First, the Forty and Eight had been refused authority to have a separate parade function at National Legion Conventions for several years. Secondly, the Forty and Eight felt the National Executive Committee of the Legion had been attempting to usurp the independence of the Forty and Eight. Thirdly, certain allegations had been made by the Forty and Eight regarding the power of seven individuals within the Legion, which was interpreted by the National Executive Committee of the Legion as demeaning to that organization. Fourth, The Forty and Eight was "snubbed" by the American Legion after it had donated $50,000 to the Child Welfare Fund, and no mention of gratitude was made. Fifth, The American Legion had refused the Forty and Eight the opportunity to hold its Promenade Nationale in the same city with the National Convention of the American Legion. Lastly, The American Legion demanded changing of the Constitution of the Forty and Eight, an action which did not pass in two previous Promenades Nationale. The bickering, over years, had finally brought the organizations to sever their long term relationship as a parent and subsidiary organizations. The Forty and Eight still exists with 44,834 members as of May 2003 in local units called "Voitures Locales," and still only awards membership to American Legion members who have served the Legion and/or its programs.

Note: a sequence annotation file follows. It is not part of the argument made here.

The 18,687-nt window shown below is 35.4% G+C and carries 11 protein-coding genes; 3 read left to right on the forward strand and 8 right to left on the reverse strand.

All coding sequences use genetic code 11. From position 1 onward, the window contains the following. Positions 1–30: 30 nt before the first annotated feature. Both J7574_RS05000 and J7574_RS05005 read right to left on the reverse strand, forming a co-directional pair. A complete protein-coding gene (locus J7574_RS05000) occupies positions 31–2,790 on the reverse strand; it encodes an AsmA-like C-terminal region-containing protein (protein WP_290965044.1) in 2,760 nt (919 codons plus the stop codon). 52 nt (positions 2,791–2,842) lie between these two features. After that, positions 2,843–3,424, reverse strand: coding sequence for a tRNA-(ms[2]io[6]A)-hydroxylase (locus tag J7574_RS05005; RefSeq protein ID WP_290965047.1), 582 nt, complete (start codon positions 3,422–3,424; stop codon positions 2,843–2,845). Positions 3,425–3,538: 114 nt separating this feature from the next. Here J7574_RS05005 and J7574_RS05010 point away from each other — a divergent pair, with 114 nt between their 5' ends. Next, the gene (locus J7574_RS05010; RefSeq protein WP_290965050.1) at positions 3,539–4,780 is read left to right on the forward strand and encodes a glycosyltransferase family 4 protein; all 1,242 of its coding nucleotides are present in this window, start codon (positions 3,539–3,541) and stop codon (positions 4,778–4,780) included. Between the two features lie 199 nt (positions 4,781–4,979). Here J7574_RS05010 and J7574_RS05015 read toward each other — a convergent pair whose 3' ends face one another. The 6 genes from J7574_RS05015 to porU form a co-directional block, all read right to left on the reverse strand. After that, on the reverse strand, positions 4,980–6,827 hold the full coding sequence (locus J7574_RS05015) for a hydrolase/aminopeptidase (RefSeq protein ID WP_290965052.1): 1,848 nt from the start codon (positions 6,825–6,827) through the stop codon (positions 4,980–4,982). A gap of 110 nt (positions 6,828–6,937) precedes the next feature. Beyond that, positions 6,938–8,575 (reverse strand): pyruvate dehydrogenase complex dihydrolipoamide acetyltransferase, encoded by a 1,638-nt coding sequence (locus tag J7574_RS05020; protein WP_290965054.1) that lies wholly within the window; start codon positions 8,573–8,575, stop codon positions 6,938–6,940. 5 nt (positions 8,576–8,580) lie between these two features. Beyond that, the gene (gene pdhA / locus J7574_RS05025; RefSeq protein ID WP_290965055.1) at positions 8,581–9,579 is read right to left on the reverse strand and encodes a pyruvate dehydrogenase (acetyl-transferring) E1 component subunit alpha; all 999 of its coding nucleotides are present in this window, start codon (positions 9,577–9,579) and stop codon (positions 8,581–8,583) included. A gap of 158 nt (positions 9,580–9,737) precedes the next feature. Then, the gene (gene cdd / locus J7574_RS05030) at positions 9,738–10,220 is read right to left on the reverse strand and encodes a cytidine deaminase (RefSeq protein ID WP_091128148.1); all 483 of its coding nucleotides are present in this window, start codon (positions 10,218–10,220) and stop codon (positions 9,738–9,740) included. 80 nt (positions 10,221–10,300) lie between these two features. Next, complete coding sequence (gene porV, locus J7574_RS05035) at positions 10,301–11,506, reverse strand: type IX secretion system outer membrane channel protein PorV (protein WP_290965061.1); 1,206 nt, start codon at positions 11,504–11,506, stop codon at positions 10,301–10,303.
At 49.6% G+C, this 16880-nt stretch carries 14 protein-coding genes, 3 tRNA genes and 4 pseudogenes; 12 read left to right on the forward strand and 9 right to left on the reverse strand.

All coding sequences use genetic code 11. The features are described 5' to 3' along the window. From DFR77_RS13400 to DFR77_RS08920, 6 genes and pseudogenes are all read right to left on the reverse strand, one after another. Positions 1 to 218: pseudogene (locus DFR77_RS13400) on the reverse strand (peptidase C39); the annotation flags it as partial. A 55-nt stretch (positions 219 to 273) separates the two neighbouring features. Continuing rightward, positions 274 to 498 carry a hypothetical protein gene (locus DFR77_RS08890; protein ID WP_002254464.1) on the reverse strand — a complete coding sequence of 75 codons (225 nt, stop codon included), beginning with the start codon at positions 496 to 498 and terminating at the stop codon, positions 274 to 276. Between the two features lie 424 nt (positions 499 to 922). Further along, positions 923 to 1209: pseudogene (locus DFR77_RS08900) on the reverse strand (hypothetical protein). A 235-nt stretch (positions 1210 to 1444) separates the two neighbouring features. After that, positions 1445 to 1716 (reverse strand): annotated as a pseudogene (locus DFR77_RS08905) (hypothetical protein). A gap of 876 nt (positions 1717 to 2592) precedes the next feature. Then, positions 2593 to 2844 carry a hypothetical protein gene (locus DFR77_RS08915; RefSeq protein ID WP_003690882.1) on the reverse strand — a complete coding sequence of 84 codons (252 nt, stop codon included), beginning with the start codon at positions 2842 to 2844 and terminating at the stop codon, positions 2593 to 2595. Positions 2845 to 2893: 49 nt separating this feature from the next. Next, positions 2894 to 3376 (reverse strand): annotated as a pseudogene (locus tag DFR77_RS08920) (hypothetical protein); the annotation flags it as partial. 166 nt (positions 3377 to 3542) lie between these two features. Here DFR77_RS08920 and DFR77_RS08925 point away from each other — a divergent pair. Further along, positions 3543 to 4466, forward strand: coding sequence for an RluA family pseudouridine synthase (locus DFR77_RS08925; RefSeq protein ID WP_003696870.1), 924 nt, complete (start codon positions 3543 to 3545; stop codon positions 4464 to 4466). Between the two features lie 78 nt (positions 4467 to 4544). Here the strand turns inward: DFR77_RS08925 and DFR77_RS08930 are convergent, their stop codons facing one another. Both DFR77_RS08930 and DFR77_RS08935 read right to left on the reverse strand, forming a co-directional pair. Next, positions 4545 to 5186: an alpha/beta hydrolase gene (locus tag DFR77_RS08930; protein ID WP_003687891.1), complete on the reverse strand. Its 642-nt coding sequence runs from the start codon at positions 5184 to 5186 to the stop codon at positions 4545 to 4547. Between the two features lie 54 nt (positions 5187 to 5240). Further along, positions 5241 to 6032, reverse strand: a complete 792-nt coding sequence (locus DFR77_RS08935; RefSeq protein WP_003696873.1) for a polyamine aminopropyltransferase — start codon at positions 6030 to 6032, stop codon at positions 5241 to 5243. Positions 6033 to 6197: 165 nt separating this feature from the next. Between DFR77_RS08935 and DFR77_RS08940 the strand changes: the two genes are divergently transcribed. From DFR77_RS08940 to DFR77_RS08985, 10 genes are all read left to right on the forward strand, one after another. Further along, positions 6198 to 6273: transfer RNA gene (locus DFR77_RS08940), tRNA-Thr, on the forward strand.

THE MILITARY ORDER OF THE COOTIES

Just as members of the United Spanish American War Veterans (USAWV) had much to do with the foundation of the Veterans of Foreign Wars (VFW), they also had a prime part in the start of the Military Order of the Cooties. In late 1919, several USAWV, members of the Imperial Order of the Dragon or IOD (a higher degree of the USAWV), conceived the idea of a similar order for the VFW. Fred C. Madden, a Past Grand Viceroy of the Dragons, was assisted by another Past Grand Viceroy, F. L. Gransbury and several other IOD members.